COVID-19 and the People of ProsperUS: Elisha Harrington
Interview and Photography by Kenny Karpov
“I am one of the owners of Ella Mae’s Place, along with my son, who is the chef, and my brother and sister. We originally opened in the summer of 2008, and we ran the restaurant for five years. Then [we] had to shut down due to inspections that needed to be passed with the City of Detroit. Then about a year ago we received funding from the DEGC to help with that. We needed to install a new air system in the kitchen and a fire suppression system set up. So we were able to offer hot food, and that’s what’s got us to where we are now.
“We officially re-opened our doors this past September. We had a wonderful grand opening. The Mayor of Detroit, Mr Duggan, came out, a few council members and some news media. It was wonderful. The week after labor day, September 6th, we opened to the public and had a lot of coverage, and we had a lot of people come out and the support of the 48217 zip. We had a lot of support from the community and also from the Ecorse and River Rouge communities. After that everything kinda died down when the holidays came around and we had winter, which hurts us, as we’re a walk-up alone establishment. So that was a challenge. So we really tried to work on marketing the business. We finally got with someone that created our logo on the awning, and she sets up websites; she is gonna help us with some new marketing strategies. One being revamping our menu, making them a little larger, as some people have said it’s tough to read, and secondly, she is gonna set up a website for us.
“When Governor Whitmer came on and made the announcement that restaurants could remain open, first my heart fell to the ground, as we’ve only been open for three or four months, and I [thought] ‘Am [I] gonna have to shut the doors again? How am I gonna pay the bills?”
“We got into a little challenge once COVID-19 came. Our biggest challenge is people coming out because of the stay at home order, or they’re cooking their own food, or maybe they don’t want to become compromised. When Governor Whitmer came on and made the announcement that restaurants could remain open, first my heart fell to the ground, as we’ve only been open for three or four months and I [thought] ‘am [I] gonna have to shut the doors again?’ and ‘how am I gonna pay the bills?’ When the Governor said restaurants could remain open for walk up or carry out only, I was ecstatic because I am a walk-up only [establishment] anyway and no one comes in. It still has been a challenge. Not as much foot traffic as we would like, but it’s been coming along. We have our good days, and we have our bad days. We recently stopped openings on Wednesdays. The day was so dead for us here. So we scaled back on that day, as it wasn’t feasible with the money and cook[ing] everything then [we’d just] toss it away or try to find a soup kitchen that would take the food. Most times I’ve been able to find places to donate the food to. So, we cut Wednesday from the schedule and scaled down from Thursday to Sunday. Sunday being our busiest day. Even though churches are not active right now, there’s just something about Sundays we get a lot of our traffic from. We usually get a lot of the church crowd after service wanting a hot meal, and they wanted that soul food cuisine. And that’s what the people were looking for on Sundays. It was always our good day. So now Sunday has been pretty much a good day. We were also open on Mother’s Day and that was a really good day for us. So we’re hoping as somethings start to lift up, we’ll be selling soft-serve ice cream, and hopefully, that will really get the business going again.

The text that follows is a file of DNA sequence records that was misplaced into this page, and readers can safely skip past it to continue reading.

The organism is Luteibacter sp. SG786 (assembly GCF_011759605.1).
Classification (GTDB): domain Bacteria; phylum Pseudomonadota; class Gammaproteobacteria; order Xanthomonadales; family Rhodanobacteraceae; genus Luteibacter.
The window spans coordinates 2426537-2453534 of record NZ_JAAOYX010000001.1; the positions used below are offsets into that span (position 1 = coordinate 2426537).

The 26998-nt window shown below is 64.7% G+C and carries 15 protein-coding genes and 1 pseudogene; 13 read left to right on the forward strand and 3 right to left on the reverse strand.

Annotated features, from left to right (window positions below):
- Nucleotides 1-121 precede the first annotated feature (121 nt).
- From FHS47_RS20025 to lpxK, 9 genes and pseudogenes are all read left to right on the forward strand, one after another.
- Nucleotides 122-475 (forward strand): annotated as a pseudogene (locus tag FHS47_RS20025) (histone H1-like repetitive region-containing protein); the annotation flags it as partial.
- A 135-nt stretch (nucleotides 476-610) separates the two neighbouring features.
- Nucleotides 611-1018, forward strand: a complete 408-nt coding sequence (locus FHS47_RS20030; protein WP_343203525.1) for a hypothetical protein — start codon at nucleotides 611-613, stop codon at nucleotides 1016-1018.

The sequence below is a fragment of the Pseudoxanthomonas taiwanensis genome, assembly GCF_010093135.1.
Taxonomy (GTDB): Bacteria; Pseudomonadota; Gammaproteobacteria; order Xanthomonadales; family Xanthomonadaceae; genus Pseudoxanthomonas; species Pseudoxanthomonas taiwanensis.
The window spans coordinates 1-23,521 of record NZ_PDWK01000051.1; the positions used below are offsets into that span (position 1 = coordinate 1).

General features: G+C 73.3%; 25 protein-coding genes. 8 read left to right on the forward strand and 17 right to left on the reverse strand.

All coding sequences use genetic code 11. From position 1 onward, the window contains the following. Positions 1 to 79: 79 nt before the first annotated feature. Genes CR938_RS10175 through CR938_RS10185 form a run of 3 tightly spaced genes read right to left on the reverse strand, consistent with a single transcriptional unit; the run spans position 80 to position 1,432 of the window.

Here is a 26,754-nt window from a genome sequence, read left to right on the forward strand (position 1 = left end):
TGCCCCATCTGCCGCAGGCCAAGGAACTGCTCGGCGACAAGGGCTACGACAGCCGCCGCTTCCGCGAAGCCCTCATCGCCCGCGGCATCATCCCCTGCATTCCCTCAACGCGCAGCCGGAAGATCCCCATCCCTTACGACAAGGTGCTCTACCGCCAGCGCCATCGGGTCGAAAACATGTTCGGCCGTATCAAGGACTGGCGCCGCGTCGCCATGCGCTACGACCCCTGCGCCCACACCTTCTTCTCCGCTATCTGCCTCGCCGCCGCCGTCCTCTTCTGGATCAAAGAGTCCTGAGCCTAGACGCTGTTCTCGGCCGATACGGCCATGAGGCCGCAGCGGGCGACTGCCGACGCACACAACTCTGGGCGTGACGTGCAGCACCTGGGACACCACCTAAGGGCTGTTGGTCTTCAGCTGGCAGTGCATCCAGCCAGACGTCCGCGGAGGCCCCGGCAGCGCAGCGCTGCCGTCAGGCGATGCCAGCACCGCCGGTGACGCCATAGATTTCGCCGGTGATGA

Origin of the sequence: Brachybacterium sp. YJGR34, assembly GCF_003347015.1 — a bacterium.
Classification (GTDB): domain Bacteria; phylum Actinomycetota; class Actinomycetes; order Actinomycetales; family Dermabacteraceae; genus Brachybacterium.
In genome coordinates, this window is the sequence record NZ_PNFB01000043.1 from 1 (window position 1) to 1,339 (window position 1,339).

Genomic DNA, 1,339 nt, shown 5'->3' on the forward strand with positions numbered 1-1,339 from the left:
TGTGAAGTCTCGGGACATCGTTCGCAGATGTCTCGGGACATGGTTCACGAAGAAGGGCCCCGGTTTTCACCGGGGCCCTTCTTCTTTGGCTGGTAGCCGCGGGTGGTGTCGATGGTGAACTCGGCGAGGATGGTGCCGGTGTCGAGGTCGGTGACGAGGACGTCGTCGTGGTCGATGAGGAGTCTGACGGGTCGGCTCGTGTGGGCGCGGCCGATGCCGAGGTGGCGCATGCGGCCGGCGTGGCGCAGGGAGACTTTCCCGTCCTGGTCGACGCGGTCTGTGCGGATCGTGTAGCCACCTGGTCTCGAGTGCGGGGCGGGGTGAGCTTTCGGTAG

“Our regulars have been so faithful to us, and they told their families, and that brings new people.”
“We’re going to be working with a few new programs that ProsperUS helped us with. Them being initiatives that help small businesses with new marketing strategies. And they will help pay the loan we secured through Southwest Solutions, which was a microloan, and the initiative will help us pay that loan back for the ice cream machine we purchased. They mentioned paying off six payments for us. To overcome some of the challenges we’re in right now, my son who handles most of the social media. He created Ella Mae’s Facebook page and we’ve been advertising on there. It’s target marketing, as you can set your demographic by age or by your social economic level. Or you can set it geographically. So that’s been helping us. We’ve had some people see the posts when they went out and read it. Some have said, ‘oh we didn’t know you were there’, or ‘we didn’t know you were that close’. And then some have seen the pictures, and they want some of the peach cobbler or the fried chicken and ‘I see this’…’oh I wanna try all of that’. So that’s been helping us with the advertising and with Instagram. After we make our meals we take a picture and post them on Instagram. Since COVID hit, we’ve been getting a lot of our regulars, and we get some new walk-ups. And word of mouth for sure, especially on Sundays. The people will call and say: ‘I heard a lot about you’ and ‘I wanna try your food today’. Our regulars have been so faithful to us, and they told their families, and that brings new people. Our customer favorite’s from the menu are the beef short ribs and meatloaf with yams and mac and cheese: comfort food! Now, our younger crowd loves lamb chops with mac and cheese and greens. As for my favorite, it’s gotta be the wing-dings.
“ProsperUS has been amazing. They first gave us a three month reprieve on our loans and they put us in touch with another program that gives out grants. They will help pay six months of your loan and you don’t have to worry about paying it back. It was a godsend, I just couldn’t believe it. “